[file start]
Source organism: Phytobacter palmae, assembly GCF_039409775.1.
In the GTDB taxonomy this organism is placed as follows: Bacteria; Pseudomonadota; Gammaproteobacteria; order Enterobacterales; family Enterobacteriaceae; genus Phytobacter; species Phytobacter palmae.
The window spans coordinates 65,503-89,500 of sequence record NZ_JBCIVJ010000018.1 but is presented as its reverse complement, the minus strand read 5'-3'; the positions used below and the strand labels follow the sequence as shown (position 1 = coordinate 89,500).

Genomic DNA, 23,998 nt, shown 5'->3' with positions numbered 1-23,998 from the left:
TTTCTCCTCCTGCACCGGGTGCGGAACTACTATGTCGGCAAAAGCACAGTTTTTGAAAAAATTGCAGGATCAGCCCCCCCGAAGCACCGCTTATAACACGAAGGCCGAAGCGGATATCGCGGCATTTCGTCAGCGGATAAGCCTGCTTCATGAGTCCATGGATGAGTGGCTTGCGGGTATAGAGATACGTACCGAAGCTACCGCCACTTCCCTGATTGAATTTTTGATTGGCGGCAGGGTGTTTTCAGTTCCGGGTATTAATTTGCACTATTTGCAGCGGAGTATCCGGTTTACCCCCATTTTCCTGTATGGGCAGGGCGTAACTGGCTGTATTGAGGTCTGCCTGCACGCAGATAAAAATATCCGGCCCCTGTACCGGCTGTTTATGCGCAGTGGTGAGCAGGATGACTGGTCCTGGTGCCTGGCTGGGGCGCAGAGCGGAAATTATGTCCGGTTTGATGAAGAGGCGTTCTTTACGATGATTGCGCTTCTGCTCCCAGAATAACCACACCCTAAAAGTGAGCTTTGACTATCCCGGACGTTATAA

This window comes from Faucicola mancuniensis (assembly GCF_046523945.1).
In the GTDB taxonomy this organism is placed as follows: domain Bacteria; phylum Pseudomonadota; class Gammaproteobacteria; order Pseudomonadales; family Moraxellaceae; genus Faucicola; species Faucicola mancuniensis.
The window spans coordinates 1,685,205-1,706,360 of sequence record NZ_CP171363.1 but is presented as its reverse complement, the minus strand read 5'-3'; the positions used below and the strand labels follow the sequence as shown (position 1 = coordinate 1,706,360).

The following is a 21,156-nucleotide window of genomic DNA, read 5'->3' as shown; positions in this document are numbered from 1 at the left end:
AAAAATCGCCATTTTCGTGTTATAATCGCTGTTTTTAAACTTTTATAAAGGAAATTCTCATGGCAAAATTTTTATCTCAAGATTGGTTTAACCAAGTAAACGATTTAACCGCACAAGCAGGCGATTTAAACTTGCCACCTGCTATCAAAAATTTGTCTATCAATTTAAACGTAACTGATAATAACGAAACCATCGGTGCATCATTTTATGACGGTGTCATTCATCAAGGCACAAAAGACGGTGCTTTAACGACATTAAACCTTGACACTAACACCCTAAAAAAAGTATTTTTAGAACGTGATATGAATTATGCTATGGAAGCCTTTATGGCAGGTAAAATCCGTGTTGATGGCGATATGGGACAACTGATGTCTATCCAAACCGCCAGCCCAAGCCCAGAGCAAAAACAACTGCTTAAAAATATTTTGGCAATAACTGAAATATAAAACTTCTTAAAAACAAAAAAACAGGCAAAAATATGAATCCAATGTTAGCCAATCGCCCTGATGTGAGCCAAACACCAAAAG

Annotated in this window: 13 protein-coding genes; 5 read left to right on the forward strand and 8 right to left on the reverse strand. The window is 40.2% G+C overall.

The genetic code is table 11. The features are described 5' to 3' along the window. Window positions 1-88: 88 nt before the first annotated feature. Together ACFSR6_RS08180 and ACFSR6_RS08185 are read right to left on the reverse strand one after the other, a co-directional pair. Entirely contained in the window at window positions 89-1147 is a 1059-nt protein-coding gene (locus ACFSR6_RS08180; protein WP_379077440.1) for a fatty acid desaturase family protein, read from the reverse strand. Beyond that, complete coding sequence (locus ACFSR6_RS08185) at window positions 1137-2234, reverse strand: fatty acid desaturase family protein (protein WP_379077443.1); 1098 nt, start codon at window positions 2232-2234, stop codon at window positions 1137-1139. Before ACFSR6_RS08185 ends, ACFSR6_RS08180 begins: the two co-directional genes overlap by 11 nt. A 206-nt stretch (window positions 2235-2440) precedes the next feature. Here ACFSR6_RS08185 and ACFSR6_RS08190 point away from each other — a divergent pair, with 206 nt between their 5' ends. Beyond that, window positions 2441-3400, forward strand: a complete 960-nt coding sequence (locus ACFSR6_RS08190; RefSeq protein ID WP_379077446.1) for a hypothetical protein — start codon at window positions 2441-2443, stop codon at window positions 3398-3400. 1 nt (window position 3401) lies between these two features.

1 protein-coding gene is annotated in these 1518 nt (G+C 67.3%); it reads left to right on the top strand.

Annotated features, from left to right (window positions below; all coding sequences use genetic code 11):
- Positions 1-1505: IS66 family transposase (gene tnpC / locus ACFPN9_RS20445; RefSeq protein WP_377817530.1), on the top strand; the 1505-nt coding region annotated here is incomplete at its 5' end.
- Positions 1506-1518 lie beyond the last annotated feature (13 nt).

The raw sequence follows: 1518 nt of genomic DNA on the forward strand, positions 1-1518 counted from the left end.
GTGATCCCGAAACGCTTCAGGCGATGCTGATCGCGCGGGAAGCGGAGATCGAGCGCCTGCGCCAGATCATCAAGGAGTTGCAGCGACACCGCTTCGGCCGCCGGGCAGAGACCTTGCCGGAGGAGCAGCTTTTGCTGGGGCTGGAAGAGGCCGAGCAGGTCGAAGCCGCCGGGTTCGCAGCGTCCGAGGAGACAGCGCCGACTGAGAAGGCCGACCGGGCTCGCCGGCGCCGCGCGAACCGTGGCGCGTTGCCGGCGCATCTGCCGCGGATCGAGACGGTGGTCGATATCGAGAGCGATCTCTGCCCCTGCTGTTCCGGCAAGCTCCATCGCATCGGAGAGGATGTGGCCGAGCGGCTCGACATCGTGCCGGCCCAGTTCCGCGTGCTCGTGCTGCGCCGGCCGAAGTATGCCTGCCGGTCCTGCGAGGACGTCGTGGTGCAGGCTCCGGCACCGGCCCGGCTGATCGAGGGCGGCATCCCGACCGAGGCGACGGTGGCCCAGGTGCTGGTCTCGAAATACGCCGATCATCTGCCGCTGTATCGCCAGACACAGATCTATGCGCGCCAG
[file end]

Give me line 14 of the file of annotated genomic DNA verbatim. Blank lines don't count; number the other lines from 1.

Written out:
Annotated features, from left to right (window positions below; all coding sequences use genetic code 11):